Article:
I occasionally post a request for input on Facebook when I’m writing an article. Often there is little or no response, as people don’t always have strong opinions about the subjects I’m addressing, but when I asked for suggestions about performer to emcee and emcee to performer etiquette, I got more response than I could handle in 1000 words! As always, there are exceptions to most of these rules, but it’s the rules that help you understand the tenets of burlesque show business. When in doubt, etiquette goes by the rules. First, from the performers: 1) Use a performer’s name precisely as designated. I had no idea that many performers do not wish to be called “Miss” until I got feedback on this topic from several performers who complained about it. I never mind being called “Miss Jo Weldon,” but there are many performers who deeply dislike having it added to their stage names if it’s not already included. 2) Avoid playing favorites. Performers hate it when an emcee sp…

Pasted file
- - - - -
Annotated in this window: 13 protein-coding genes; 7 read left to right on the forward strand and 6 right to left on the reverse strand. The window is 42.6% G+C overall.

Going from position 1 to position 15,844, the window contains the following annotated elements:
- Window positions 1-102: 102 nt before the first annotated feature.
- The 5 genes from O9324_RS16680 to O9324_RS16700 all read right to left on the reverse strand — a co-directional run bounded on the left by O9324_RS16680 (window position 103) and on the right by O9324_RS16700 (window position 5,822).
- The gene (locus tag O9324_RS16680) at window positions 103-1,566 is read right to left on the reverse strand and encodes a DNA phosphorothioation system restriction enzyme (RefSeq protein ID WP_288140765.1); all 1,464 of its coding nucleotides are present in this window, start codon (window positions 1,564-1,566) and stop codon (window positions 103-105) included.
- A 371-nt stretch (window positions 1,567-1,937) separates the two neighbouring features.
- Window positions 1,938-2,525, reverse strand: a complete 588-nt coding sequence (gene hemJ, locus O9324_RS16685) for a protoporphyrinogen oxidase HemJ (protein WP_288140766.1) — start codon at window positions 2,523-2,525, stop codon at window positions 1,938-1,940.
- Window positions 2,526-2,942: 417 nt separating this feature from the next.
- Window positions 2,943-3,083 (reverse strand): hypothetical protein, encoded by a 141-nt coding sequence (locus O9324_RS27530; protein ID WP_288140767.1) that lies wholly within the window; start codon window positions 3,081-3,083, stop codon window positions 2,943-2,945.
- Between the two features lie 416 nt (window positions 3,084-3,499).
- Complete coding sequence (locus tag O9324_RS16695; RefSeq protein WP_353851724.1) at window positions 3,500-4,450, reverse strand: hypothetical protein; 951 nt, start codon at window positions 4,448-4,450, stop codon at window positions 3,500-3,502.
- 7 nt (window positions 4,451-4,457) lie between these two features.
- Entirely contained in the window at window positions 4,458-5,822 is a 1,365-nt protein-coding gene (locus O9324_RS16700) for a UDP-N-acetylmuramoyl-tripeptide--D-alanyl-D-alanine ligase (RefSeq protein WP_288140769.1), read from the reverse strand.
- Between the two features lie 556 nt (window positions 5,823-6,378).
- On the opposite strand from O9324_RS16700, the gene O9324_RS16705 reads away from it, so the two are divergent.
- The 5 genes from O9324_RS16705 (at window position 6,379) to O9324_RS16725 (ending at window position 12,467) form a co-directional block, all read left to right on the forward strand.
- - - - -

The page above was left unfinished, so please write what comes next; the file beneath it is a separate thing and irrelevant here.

How to Send Music For a Burlesque Show

How to Send Music for Burlesque Shows by Jo Weldon I’ve performed burlesque to every format of music, from a  live band to a vinyl record to a cassette tape to a prerecorded CD to my own recorded CD to a flash drive to an emailed file to my iPhone. (I can tell you, I’m very glad to not have to carry a live band around with me anymore.) Technology changes fast and it’s good to be prepared for almost anything, particularly for a DJ but also for a performer. If you are performing in a burlesque show, the best way to send music is the way the producer asks you to send it. This means you’ll have to read every email from the producer carefully from top to bottom looking for their music-sending directions. It makes them sigh when you ask a question that’s answered in the email. If you want to work with people, you don’t want to be making them sigh. However, keeping in mind that you must read their emails, I have suggestions to be prepared for the most common ways burlesque producers like to…